The Run Happy Formula

With my yogic river guide out of town (no Saturday yoga for me), I took the opportunity to hit the open road after a month of being sidelined by too much stress and a nagging quadracept injury. Luckily for me, the formula for a happy run was in place.

Here are the components, for which (even hours later) I find myself grateful:

1. Running in the cold (this morning’s thermometer hovered around 37 degrees) allows the lungs to fill with crisp fresh air. To say I felt more alive than I have since March isn’t dramatics. It’s the truth.

2. The right gear is essential for cold-weather running, because freezing is never any fun. I left the house wearing my thick, lined running pants, a long-sleeve shirt and jacket, and a headband to cover and protect my ears from the wind.

3. Going slowly, though not walking, there is no hurry and no pressure. As I amp up the winter running, I’m sure I’ll hop back over to the Galloway method, but my favorite way to run is at an easy pace, for as long as I like. Today’s four miles felt right; authentic, focused, strong.

3. Wearing ear pods is controversial. Galloway doesn’t allow it. People say it is dangerous. But the beauty of having music in your ears is that you not only hear, but feel. Choosing the iPod shuffle-option is like an extra step toward total surrender. The last song as I rounded home was James Blunt’s, Best Laid Plans. The man is a poet, and his words made my heart grow wider.

4. A familiar loop doesn’t hurt when you’re busy following your nose. There’s no chance in getting lost and you’re close enough to home if you need to call it quits (earlier than anticipated).

5. A good run always prompts thoughts of the next race. Maybe it’s the endorphins at work, but I’m thinking that the timing is right to train for March’s Tobacco Road Marathon (or at least the half).

A happy run is the foundation for my happy life.

What’s your formula for a happy run?

M.

P.S. I questioned whether to publish this ‘happy post” as it’s a disappointing time for many running friends unable to race New York; monumentally more difficult for the people trying to recover from Sandy’s destruction. New York and it’s people have lived in my heart since I left almost twelve years ago. I wish I was closer to physically help …

The Hansons’ MarathonTraining Plan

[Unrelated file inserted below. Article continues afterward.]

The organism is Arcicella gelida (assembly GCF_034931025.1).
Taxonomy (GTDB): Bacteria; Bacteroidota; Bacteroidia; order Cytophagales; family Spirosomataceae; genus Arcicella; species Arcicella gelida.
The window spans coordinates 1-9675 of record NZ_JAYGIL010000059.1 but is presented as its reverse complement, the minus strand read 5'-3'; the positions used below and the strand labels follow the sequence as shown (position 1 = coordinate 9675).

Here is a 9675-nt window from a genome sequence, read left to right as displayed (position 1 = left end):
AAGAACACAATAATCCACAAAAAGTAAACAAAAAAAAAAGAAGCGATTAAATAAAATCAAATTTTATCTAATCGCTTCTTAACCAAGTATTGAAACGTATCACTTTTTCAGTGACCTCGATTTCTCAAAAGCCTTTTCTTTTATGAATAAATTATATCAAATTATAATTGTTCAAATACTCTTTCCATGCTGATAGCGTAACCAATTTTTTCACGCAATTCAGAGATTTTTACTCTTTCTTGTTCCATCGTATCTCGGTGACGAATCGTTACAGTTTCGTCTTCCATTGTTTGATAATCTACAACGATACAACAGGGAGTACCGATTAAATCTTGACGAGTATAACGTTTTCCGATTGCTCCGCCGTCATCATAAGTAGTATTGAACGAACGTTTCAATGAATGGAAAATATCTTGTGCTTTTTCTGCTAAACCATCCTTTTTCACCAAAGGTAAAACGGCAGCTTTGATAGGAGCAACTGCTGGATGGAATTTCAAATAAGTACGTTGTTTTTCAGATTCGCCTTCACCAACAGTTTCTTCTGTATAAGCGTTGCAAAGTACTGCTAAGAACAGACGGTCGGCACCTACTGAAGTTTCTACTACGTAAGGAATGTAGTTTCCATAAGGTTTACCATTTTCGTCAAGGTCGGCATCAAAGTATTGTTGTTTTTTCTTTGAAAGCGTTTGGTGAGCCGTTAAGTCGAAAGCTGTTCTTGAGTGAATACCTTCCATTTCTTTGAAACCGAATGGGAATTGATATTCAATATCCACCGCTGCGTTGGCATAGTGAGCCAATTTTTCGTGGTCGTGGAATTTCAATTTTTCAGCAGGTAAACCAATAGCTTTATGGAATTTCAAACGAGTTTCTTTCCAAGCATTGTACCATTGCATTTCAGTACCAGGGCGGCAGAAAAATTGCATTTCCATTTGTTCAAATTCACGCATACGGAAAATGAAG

Running is important to me, keeps me sane and levels my pre-diabetic blood sugar.

I am in no way a professional, rather a mere mama who likes to run, likes to learn, appreciates a good challenge and crossed the finish line at her first marathon (less than six months ago) feeling both elated and defeated simultaneously.

Having signed up for my next marathon, Miami 2013 ( Jan. 27), I continue to run and learn and hope that I can strategize differently (better) for a faster time and more consistent race (less tired/more energy at the twenty-mile marker).

My training for Tobacco Road was strictly running, little cross training, following the Novice 2 plan by Hal Higdon. The Higdon plan is pretty straightforward consisting of a four-day run week with the long run exertion at an easy comfortable pace. Walk breaks are acceptable, especially through water stations, though I worked hard to run without them.

In the months between my two races, there has been the time and opportunity to test out different theories, the latest being the Galloway method using the run/walk/run ratio.

I like Galloway. I like running with my 10:30 pace group (although our walk/run speed is closer to 12:30).

But my problem with the plan that has nothing to do with running and everything to do with what goes on in my head.

For starters, none of the Olympic marathoners I watched this summer stopped to walk. If they didn’t stop to walk then running an entire 26.2 can be done. So shouldn’t we try?

Unfortunately, I am not an Olympian and my ability to keep a pace that results in a happy finish time requires walking. Strategizing walk breaks, then, would be a good way to go for the next race. If I could just get my head to accept it’s okay.

Having just received the current Runner’s World magazine in my mailbox, I came across an article by Alex Hutchinson about the Hansons; brothers who run marathons and train Olympic runners.

Their philosophy is in, “cumulative fatigue,” teaching your body to run fast on tired legs and “push recovery,” meaning that if your hard runs are easy, then your preceding runs were not hard enough.”

This makes sense, but how can the average mama bear use this strategy in her isolated/no trainer on the payroll training?

By putting mileage on your legs and going out with a little bit of fatigue, you can prepare your body for going farther distances. This makes sense to me.

Push Recovery doesn’t seem as clear.

The Hansons’ plan calls for a “nine-day hard-easy-easy cycle.” What does that mean? Does that suggest you run for a total of nine days and rest for the next two? That your runs should be hard, then easy, then easy, repeated for a total of nine days?

So here I am, constantly learning and testing the strategies with the hope that I finish Miami strong and happy with my performance. Not a professional in any way, but a lover of the game completely!

Are you in training? What does your training plan look like? Do you know anything about the Hansons’ plan? Share!

I took Grace for a run with me this summer. I tried to teach her the run/walk method in the hope we would go a couple of miles. She was having none of it and ran full force until she was too tired (complaining of hurt feet) and wanted to go home. There’s time, and I see track and field in this kid’s future!